Is there any real reason to use "const"?

H. S. Teoh hsteoh at
Mon Jan 24 22:40:02 UTC 2022

On Mon, Jan 24, 2022 at 09:41:28PM +0000, jmh530 via Digitalmars-d wrote:
> On Monday, 24 January 2022 at 20:09:46 UTC, H. S. Teoh wrote:
> > Makes me curious: how feasible is it to have functions with
> > identical bodies merge together as well? This would help reduce
> > template bloat when you have e.g. a templated type where a bunch of
> > functions are identical because they either don't depend on the type
> > (e.g. a container method that doesn't care about what type the
> > payload is), or else depend on type traits that are common across
> > many types (e.g., int.sizeof which is shared with uint.sizeof,
> > float.sizeof, etc.).
> This reminds me of generics. In languages with generics, you can get
> one copy of a function over many different types. My (possibly
> incorrect) recollection is that it works like having the compiler cast
> the generic MyClass!T to MyClass. Ideally from D's perspective there
> would be a way to do this to minimize any overhead that you would get
> in Java from being forced to use classes.

IMNSHO, Java generics are weaksauce because they are unable to take
advantage of compile-time type information. Basically, once you insert
an object of type T into the container, all information about T is
erased at runtime, it's just a container of Object, so you couldn't, for
example, optimize your container based on the size/alignment of its
contents, for example, or use a more compact storage method by
inspecting the size of T. The container code can only perform operations
that don't introduce a runtime dependency on the specifics of T.

D's templates are much more powerful, but that power does come at the
price of (sometimes great) template bloat: you get a new copy of the
code for every T the template is instantiated with.

The ideal best of both worlds is if the D compiler can somehow
selectively type-erase the implementation of a template, so that the
parts that can be factored out as generic code that works with all T,
of which we only need a single instantiation, vs. the type-dependent
(non-type-erased) parts which remain as separate instantiations. Merging
functions that are binary-identical despite being, at the language
level, distinct template instantiations, would be a good step in this

> Merging functions with identical bodies is basically the problem that
> inout is trying to solve. A way to express inout via the language
> would probably be good, though inout is rather complicated.  For
> instance, you have an Inout(T) with the property that if you have a
> function that takes an Inout(T), then calling it with Inout!int,
> Inout!(const(int)), and Inout!(immutable(int)) would all have only one
> version of a function at runtime. You would still need to be able to
> enforce that Inout(T) has the same unique behaviors as inout, such as
> that you can't modify the variable in the body of the function.

inout is a hack and a crock. I think it's the wrong approach. First of
all, inout as currently implemented is incomplete: there are a lot of
things you cannot express wrt. inout that you might reasonably want to.
For example, inout applied to delegates: it quickly becomes ambiguous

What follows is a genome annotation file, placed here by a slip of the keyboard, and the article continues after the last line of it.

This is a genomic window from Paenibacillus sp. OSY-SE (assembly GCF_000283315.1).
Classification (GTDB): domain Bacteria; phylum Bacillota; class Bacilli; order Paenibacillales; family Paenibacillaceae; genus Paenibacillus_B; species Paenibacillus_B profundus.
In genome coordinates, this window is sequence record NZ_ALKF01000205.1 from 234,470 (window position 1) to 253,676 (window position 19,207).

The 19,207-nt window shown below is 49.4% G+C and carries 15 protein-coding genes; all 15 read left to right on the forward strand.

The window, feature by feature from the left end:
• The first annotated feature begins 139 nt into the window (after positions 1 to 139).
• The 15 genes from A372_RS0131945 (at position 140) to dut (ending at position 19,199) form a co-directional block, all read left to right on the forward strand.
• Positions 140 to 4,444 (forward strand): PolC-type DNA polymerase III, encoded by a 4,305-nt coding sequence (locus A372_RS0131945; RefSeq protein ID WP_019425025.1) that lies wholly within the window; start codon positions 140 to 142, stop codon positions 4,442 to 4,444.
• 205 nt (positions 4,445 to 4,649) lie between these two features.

what the inout is supposed to refer to: the return type of the delegate,
or its parameter, or the outer function's return type, or the outer
function's parameter. Inside the function body if you need to hold
references to the delegate and/or its parameters, it quickly becomes a
total mess (and just plain doesn't compile because the compiler doesn't
understand what you're trying to do and the language doesn't let you
express what you want to do).

Secondly, inout applies only to const/immutable. In generic code, I
frequently find myself wishing for inout(nothrow), inout(pure), etc.,
but the language currently does not support such things. And it's also
questionable whether attribute soup + attribute soup with complete
sub-grammars is really the right direction to go. Your function
declarations quickly drowns in attribute subgrammar and readability goes
out the window.

Third, inout kinda-sorta behaves like a template except that it isn't
one, and it kinda-sorta behaves like Java generics, but without half of
the expressiveness. It's a special case of templates with the
optimization of identical bodies being merged, but artificially
restricted to a single function and to alternation between
const/mutable/immutable, and arbitrarily *not* a template so it behaves
differently from the template part of the language.  A misfit stuck in a
very narrow niche that fits in neither with templates nor with generics.

IMO the right approach is to just replace inout with templates, let the
compiler merge identical function bodies and eliminate template bloat,
and let the compiler infer the attribute soup for you so that you don't
have to deal with it directly.

> This would also be useful for reducing template bloat with allocators.
> For instance, if you have a templated function that takes an allocator
> as a parameter, then for every different allocator you use with it,
> you get an extra copy of the function, even if the body of the
> function may be the same across the different allocators used (since
> it may be jumping to the allocator to call that code).



Skill without imagination is craftsmanship and gives us many useful objects such as wickerwork picnic baskets.  Imagination without skill gives us modern art. -- Tom Stoppard

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